Indeed, in the last decade it has gradually developed Awareness in research The health disadvantages of consuming desalinated water are completely free of magnesium. Various studies have indicated that a lack of magnesium may cause symptoms of fatigue, lack of appetite, nausea and vomiting, and in severe cases trigger muscle contractions, lead to disturbances in mood and concentration and increase the risk of heart diseasefor diabetes and possibly colon cancer as well.

fight molecules with molecules

Yaron Wirtzer, co-founder of the start-up NWPT, says that the motivation for its establishment was an article in the media about the health damage caused by desalinated water in Israel. Therefore, the company's initial idea was to find a way to remove only the harmful salt from seawater. "I looked for all kinds of research on the subject and in the end I came to the conclusion that the solution should be at the molecular level of nanotechnology," Wirzer says. We all know what "technology" is, but what is "nano"? One nanometer is equal to one billionth of a meter - the size of a single molecule; For comparison, the width of a human hair is 100-80 thousand nanometers. That is, nanotechnology includes developments on these tiny scales.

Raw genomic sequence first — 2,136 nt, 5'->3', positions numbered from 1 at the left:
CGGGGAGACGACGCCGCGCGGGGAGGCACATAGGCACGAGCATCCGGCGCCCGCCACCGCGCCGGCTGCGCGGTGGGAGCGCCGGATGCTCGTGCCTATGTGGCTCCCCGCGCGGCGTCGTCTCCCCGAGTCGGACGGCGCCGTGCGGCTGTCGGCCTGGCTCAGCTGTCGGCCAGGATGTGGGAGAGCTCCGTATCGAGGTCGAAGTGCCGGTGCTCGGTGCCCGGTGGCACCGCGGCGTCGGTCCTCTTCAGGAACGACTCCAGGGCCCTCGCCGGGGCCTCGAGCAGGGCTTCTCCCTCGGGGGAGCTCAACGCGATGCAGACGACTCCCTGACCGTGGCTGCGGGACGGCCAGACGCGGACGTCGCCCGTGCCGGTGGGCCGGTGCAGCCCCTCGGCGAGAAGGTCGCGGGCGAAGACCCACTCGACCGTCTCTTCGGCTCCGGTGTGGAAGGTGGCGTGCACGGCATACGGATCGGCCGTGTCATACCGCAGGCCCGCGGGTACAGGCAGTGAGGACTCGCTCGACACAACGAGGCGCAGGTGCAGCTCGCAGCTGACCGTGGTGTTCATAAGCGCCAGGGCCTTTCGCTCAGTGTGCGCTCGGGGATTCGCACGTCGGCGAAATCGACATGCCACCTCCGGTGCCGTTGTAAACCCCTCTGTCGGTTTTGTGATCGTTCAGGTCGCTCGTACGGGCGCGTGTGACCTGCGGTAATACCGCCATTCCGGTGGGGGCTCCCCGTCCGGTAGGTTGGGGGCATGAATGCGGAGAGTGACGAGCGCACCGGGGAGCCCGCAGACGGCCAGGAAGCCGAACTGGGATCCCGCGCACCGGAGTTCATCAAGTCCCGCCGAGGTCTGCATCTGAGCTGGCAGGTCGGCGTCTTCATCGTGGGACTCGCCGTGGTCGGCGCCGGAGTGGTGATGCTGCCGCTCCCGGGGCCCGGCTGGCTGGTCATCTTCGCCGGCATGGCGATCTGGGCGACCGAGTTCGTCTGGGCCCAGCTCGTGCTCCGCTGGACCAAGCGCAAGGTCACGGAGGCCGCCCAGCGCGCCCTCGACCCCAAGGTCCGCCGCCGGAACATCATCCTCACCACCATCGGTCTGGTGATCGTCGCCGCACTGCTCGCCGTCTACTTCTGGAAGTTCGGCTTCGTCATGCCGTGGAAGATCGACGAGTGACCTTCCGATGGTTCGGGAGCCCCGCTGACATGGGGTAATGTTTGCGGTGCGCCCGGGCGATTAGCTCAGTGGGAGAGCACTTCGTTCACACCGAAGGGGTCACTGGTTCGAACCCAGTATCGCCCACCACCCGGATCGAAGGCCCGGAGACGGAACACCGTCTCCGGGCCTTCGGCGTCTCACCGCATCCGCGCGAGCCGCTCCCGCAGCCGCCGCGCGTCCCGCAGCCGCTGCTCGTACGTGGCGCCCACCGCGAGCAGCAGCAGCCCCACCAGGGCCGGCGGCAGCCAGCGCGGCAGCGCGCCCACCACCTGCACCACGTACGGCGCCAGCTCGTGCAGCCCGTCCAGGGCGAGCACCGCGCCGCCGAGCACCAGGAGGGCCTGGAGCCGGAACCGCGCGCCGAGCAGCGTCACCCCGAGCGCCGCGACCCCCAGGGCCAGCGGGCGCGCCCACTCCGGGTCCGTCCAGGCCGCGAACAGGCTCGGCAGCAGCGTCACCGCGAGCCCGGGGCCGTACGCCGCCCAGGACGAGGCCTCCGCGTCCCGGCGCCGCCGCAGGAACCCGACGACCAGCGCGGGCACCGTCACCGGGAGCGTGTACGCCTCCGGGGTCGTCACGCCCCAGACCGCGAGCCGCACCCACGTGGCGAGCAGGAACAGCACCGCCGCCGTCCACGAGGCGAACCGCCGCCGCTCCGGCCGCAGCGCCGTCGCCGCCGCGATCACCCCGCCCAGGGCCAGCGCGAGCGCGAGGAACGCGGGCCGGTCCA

Equipped with an idea for a nano-robot that is inside a dedicated facility that contains an electromagnet (a magnet that operates through an electric current) - Wirzer went looking for partners for the project, who knew how to create reality from fantasy. After many meetings with various experts who claimed that his idea was equivalent to science fiction - Wirzer reached Dr. Vladimir Kogan, who, although he changed the original design of the development, but also managed to create the long-awaited nanorobot with a size of about 80 nanometers. The final structure, on which the company issued a patent - includes a capturing unit that resembles a hoop and knows how to capture sodium molecules, which together with chlorine constitutes about 90 percent from the sailors in the sea water; I mean, this is a type of salt that we should really know how to get it out of the water with maximum efficiency.